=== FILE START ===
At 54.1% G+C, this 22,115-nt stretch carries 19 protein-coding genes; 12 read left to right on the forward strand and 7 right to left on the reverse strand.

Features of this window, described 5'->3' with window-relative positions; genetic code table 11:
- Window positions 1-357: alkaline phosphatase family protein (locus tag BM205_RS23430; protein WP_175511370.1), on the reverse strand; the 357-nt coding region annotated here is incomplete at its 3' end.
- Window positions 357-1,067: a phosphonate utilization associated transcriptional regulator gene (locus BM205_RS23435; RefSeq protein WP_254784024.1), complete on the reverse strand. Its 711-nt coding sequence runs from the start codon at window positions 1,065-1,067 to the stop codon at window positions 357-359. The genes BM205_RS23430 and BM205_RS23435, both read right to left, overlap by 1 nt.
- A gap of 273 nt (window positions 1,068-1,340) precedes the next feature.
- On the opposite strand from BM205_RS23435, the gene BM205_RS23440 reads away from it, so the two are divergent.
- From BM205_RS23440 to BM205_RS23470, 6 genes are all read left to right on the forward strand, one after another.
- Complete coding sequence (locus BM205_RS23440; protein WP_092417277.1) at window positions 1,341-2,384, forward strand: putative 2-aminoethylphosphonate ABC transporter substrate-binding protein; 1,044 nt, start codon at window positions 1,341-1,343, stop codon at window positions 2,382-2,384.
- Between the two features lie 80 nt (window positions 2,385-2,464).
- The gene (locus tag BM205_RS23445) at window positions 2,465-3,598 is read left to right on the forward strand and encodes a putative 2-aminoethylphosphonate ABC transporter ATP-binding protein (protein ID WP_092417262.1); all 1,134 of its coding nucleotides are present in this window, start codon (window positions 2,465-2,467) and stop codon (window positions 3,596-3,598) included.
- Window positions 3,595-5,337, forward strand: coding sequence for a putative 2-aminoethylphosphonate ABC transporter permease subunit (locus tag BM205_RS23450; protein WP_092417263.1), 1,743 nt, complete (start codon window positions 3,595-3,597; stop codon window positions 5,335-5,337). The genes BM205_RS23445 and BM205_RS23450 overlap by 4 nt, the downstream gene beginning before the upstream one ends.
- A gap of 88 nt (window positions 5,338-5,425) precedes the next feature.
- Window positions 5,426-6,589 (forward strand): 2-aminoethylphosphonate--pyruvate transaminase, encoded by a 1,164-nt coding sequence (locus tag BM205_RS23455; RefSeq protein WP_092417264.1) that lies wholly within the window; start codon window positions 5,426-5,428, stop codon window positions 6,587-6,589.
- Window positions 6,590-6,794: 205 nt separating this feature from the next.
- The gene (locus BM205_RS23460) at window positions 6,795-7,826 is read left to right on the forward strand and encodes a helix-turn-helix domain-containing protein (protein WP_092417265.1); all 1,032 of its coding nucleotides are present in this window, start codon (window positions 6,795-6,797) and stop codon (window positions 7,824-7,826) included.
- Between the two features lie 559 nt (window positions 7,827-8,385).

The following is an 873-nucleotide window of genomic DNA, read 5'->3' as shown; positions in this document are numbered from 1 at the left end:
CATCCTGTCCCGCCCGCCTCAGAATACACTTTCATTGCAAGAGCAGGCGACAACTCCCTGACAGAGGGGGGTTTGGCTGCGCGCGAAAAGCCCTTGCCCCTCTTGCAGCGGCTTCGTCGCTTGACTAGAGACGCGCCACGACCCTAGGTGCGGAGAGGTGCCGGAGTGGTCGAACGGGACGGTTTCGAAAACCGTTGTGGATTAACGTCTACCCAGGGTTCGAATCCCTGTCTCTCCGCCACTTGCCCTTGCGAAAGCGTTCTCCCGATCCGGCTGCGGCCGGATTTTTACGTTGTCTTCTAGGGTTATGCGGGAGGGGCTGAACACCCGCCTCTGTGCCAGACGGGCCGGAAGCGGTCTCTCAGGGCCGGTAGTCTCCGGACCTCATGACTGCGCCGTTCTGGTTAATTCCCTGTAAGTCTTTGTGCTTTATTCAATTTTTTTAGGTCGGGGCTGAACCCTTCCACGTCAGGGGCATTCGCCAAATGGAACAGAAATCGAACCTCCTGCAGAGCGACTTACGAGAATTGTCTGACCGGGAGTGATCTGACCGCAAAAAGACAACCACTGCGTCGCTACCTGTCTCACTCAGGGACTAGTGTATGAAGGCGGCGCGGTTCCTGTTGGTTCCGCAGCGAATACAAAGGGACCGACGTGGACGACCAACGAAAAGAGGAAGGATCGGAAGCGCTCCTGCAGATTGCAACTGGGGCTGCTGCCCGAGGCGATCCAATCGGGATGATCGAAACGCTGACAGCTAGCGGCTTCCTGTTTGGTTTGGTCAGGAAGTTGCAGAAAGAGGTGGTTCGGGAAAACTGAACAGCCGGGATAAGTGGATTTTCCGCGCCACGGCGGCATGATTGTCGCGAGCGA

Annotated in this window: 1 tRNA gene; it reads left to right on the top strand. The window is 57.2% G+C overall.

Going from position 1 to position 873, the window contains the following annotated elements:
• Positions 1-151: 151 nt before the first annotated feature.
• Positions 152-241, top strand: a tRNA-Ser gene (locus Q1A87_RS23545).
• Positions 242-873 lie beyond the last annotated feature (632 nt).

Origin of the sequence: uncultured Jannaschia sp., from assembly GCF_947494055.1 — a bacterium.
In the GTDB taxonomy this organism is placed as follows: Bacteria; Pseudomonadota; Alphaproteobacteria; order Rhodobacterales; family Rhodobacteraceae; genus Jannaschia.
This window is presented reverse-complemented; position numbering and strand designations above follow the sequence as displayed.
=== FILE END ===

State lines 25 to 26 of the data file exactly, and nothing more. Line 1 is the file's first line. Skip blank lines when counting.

In the GTDB taxonomy this organism is placed as follows: Bacteria; Pseudomonadota; Alphaproteobacteria; order Rhodobacterales; family Rhodobacteraceae; genus Jannaschia.
This window is presented reverse-complemented; position numbering and strand designations above follow the sequence as displayed.